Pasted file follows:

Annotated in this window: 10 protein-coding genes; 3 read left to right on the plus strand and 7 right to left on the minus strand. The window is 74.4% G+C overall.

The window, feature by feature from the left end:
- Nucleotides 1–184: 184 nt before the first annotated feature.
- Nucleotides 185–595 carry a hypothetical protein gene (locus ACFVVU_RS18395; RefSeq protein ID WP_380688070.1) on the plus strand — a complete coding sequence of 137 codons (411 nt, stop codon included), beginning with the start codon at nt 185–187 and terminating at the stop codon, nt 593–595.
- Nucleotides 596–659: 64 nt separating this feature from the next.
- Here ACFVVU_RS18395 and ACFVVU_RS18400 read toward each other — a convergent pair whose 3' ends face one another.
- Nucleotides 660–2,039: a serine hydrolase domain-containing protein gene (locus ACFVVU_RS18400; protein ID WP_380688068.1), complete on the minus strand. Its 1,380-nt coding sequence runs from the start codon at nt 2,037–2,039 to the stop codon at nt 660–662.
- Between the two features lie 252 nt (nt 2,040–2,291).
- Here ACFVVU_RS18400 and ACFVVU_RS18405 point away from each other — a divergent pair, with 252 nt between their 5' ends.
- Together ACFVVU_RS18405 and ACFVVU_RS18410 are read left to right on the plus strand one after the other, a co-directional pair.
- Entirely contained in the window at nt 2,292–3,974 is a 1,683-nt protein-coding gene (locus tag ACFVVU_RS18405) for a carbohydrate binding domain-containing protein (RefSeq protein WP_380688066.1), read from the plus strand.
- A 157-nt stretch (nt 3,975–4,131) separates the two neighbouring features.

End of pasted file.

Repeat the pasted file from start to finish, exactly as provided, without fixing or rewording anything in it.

Annotated in this window: 10 protein-coding genes; 3 read left to right on the plus strand and 7 right to left on the minus strand. The window is 74.4% G+C overall.

The window, feature by feature from the left end:
- Nucleotides 1–184: 184 nt before the first annotated feature.
- Nucleotides 185–595 carry a hypothetical protein gene (locus ACFVVU_RS18395; RefSeq protein ID WP_380688070.1) on the plus strand — a complete coding sequence of 137 codons (411 nt, stop codon included), beginning with the start codon at nt 185–187 and terminating at the stop codon, nt 593–595.
- Nucleotides 596–659: 64 nt separating this feature from the next.
- Here ACFVVU_RS18395 and ACFVVU_RS18400 read toward each other — a convergent pair whose 3' ends face one another.
- Nucleotides 660–2,039: a serine hydrolase domain-containing protein gene (locus ACFVVU_RS18400; protein ID WP_380688068.1), complete on the minus strand. Its 1,380-nt coding sequence runs from the start codon at nt 2,037–2,039 to the stop codon at nt 660–662.
- Between the two features lie 252 nt (nt 2,040–2,291).
- Here ACFVVU_RS18400 and ACFVVU_RS18405 point away from each other — a divergent pair, with 252 nt between their 5' ends.
- Together ACFVVU_RS18405 and ACFVVU_RS18410 are read left to right on the plus strand one after the other, a co-directional pair.
- Entirely contained in the window at nt 2,292–3,974 is a 1,683-nt protein-coding gene (locus tag ACFVVU_RS18405) for a carbohydrate binding domain-containing protein (RefSeq protein WP_380688066.1), read from the plus strand.
- A 157-nt stretch (nt 3,975–4,131) separates the two neighbouring features.